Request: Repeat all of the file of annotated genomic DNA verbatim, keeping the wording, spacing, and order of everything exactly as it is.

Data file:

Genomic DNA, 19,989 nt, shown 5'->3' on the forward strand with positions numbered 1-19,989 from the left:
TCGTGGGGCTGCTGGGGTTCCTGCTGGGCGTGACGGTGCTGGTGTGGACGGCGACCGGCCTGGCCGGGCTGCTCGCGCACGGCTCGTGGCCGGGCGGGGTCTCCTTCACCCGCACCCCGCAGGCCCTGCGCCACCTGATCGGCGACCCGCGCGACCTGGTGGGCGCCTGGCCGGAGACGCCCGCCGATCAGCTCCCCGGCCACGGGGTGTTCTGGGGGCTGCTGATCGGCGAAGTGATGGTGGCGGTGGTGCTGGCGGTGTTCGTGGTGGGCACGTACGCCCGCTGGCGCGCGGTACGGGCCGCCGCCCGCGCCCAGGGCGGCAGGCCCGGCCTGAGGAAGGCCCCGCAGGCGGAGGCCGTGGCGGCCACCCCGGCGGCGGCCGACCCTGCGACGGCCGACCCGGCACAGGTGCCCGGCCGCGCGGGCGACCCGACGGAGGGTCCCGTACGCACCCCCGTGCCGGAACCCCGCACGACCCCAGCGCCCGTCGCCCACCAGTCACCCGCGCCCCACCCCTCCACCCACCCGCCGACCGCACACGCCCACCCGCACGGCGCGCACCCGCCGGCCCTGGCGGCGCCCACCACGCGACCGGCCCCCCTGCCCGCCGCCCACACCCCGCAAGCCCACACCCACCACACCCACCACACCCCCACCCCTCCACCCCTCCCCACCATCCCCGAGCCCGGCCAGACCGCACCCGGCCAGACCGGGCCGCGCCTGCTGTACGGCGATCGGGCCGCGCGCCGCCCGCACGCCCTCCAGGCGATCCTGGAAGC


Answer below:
Genomic DNA, 19,989 nt, shown 5'->3' on the forward strand with positions numbered 1-19,989 from the left:
TCGTGGGGCTGCTGGGGTTCCTGCTGGGCGTGACGGTGCTGGTGTGGACGGCGACCGGCCTGGCCGGGCTGCTCGCGCACGGCTCGTGGCCGGGCGGGGTCTCCTTCACCCGCACCCCGCAGGCCCTGCGCCACCTGATCGGCGACCCGCGCGACCTGGTGGGCGCCTGGCCGGAGACGCCCGCCGATCAGCTCCCCGGCCACGGGGTGTTCTGGGGGCTGCTGATCGGCGAAGTGATGGTGGCGGTGGTGCTGGCGGTGTTCGTGGTGGGCACGTACGCCCGCTGGCGCGCGGTACGGGCCGCCGCCCGCGCCCAGGGCGGCAGGCCCGGCCTGAGGAAGGCCCCGCAGGCGGAGGCCGTGGCGGCCACCCCGGCGGCGGCCGACCCTGCGACGGCCGACCCGGCACAGGTGCCCGGCCGCGCGGGCGACCCGACGGAGGGTCCCGTACGCACCCCCGTGCCGGAACCCCGCACGACCCCAGCGCCCGTCGCCCACCAGTCACCCGCGCCCCACCCCTCCACCCACCCGCCGACCGCACACGCCCACCCGCACGGCGCGCACCCGCCGGCCCTGGCGGCGCCCACCACGCGACCGGCCCCCCTGCCCGCCGCCCACACCCCGCAAGCCCACACCCACCACACCCACCACACCCCCACCCCTCCACCCCTCCCCACCATCCCCGAGCCCGGCCAGACCGCACCCGGCCAGACCGGGCCGCGCCTGCTGTACGGCGATCGGGCCGCGCGCCGCCCGCACGCCCTCCAGGCGATCCTGGAAGC